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The C++ Programming Language

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Integer Representations

A Quick Review of C++

Basic Syntax

Human languages are incredibly nuanced and flexible. Their vocabulary and grammatical rules are in constant flux, and even well-established norms can be occasionally disregarded (out of laziness or for specific effect). In part, this is because human brains are extremely sophisticated when it comes to language comprehension. We are free to take liberties in speech without risk of being misunderstood, because we can be reasonably sure that the people we are communicating with will understand based on context: “Hey, are you guys going to that thing later?” (But which people, to what, and when?) And just as often, we are imprecise by design: various creative ambiguities lie at the heart of word play in poetry and prose; and humans can be evasive (“It depends on what the meaning of is is”).

A compiler is not nearly so clever, and vagueness of any kind is its enemy. Its sole purpose is to produce a faithful and unique translation of your program code into machine code that the computer can execute. Hence, computer languages are designed to be unambiguous (and C++ is, for the most part). In mathematical terms, we want there to be a 1-1 mapping between the language constructs and the underlying machine instructions. This is guaranteed by enforcing rigid adherence to very strict grammatical forms (syntax). To be a successful C++ programmer, you will have to memorize many seemingly arbitrary rules.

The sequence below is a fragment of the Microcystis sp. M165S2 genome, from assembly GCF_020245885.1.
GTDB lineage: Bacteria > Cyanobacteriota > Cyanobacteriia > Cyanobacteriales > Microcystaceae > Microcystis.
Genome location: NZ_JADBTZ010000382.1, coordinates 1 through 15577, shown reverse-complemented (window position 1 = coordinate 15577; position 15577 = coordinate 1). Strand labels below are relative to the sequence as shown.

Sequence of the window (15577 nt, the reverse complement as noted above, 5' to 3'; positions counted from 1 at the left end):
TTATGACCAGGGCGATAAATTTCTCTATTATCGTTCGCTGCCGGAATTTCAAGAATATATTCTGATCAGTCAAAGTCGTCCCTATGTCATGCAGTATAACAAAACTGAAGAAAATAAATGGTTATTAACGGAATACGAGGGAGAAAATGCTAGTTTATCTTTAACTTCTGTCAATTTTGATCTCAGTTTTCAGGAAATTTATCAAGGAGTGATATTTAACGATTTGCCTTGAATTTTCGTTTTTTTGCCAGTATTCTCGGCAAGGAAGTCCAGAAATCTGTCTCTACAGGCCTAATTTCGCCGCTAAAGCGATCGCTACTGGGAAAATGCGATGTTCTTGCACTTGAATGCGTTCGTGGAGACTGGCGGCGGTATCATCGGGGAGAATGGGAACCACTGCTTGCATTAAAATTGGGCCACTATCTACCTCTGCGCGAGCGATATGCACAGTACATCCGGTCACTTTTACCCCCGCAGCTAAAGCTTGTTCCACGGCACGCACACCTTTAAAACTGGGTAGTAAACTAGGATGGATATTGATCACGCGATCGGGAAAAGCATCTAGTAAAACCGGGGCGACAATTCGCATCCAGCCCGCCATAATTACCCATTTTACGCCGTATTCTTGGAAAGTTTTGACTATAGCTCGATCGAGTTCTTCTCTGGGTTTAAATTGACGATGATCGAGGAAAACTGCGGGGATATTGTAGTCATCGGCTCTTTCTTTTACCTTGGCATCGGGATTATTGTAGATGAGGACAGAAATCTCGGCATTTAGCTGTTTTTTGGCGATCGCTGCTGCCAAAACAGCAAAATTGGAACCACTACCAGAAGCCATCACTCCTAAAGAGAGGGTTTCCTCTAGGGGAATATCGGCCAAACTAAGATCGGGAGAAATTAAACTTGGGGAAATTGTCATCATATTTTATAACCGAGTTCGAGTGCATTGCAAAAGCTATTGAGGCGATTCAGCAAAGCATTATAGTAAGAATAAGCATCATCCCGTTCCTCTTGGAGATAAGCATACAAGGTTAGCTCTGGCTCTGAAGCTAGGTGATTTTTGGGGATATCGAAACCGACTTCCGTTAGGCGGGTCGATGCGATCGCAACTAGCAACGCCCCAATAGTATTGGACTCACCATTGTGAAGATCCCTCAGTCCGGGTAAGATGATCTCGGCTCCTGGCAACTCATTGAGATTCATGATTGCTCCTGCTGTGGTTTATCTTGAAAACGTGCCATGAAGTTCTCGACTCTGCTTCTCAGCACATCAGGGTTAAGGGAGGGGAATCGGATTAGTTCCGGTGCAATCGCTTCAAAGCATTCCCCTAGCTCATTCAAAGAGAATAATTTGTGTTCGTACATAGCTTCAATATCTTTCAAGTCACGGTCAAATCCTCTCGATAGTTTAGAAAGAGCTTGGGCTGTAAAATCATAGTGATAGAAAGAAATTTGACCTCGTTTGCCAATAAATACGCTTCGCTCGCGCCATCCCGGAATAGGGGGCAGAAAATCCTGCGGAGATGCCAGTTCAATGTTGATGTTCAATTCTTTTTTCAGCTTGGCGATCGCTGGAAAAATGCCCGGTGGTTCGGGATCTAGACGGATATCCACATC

Try to find all of the errors in the program listed below.

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#include "iostream"
using std:cout;
using std:endl;

Double unity(void) { return 1.0 }
Double 2ndPower(Double x) { return x*x }

Int main()
{
   Double x = unity;           /* assign x the value 1
   Double y = 2ndPower(3.0);   /* assign y the value 9
   cout << y - x << endl;      /* output their difference
   return 0;
}
  • The #include directive uses quotes only for files in your own search path. Headers from the C++ standard library are enclosed in angled brackets.

    #include <iostream>
    
  • The scope operator (::) is represented by a double-colon. Hence,

    using std::cout;
    using std::endl;
  • Keep in mind that C++ is case-sensitive, and all the C++ keywords are lowercase. Double and Int should read double and int.

  • An identifier, the name you give to an object or function, must begin with a letter or underscore. 2ndPower is not a valid name.